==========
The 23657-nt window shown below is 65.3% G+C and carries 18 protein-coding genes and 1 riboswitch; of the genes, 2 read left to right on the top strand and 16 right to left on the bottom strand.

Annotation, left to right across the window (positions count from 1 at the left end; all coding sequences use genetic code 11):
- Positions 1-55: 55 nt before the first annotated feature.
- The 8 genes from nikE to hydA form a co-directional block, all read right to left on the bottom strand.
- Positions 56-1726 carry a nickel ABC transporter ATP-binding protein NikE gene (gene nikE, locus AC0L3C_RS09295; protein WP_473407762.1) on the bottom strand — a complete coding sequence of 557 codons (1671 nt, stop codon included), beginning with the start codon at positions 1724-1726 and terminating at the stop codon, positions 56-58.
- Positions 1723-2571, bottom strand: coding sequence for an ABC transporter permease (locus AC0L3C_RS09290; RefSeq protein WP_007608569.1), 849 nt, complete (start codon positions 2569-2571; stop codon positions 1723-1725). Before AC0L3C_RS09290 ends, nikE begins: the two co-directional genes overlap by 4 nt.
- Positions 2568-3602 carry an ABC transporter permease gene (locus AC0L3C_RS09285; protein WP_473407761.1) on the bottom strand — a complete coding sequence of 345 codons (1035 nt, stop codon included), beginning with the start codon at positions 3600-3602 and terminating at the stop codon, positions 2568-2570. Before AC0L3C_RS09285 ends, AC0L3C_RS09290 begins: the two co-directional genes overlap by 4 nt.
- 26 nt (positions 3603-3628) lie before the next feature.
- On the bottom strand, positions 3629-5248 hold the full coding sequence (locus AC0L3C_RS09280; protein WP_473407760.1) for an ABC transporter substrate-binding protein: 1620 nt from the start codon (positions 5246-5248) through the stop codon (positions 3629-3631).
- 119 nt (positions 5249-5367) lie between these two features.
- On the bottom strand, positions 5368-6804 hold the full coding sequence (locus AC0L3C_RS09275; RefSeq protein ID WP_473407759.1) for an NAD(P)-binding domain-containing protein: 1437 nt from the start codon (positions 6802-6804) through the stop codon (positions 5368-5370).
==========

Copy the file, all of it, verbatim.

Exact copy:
The 23657-nt window shown below is 65.3% G+C and carries 18 protein-coding genes and 1 riboswitch; of the genes, 2 read left to right on the top strand and 16 right to left on the bottom strand.

Annotation, left to right across the window (positions count from 1 at the left end; all coding sequences use genetic code 11):
- Positions 1-55: 55 nt before the first annotated feature.
- The 8 genes from nikE to hydA form a co-directional block, all read right to left on the bottom strand.
- Positions 56-1726 carry a nickel ABC transporter ATP-binding protein NikE gene (gene nikE, locus AC0L3C_RS09295; protein WP_473407762.1) on the bottom strand — a complete coding sequence of 557 codons (1671 nt, stop codon included), beginning with the start codon at positions 1724-1726 and terminating at the stop codon, positions 56-58.
- Positions 1723-2571, bottom strand: coding sequence for an ABC transporter permease (locus AC0L3C_RS09290; RefSeq protein WP_007608569.1), 849 nt, complete (start codon positions 2569-2571; stop codon positions 1723-1725). Before AC0L3C_RS09290 ends, nikE begins: the two co-directional genes overlap by 4 nt.
- Positions 2568-3602 carry an ABC transporter permease gene (locus AC0L3C_RS09285; protein WP_473407761.1) on the bottom strand — a complete coding sequence of 345 codons (1035 nt, stop codon included), beginning with the start codon at positions 3600-3602 and terminating at the stop codon, positions 2568-2570. Before AC0L3C_RS09285 ends, AC0L3C_RS09290 begins: the two co-directional genes overlap by 4 nt.
- 26 nt (positions 3603-3628) lie before the next feature.
- On the bottom strand, positions 3629-5248 hold the full coding sequence (locus AC0L3C_RS09280; protein WP_473407760.1) for an ABC transporter substrate-binding protein: 1620 nt from the start codon (positions 5246-5248) through the stop codon (positions 3629-3631).
- 119 nt (positions 5249-5367) lie between these two features.
- On the bottom strand, positions 5368-6804 hold the full coding sequence (locus AC0L3C_RS09275; RefSeq protein ID WP_473407759.1) for an NAD(P)-binding domain-containing protein: 1437 nt from the start codon (positions 6802-6804) through the stop codon (positions 5368-5370).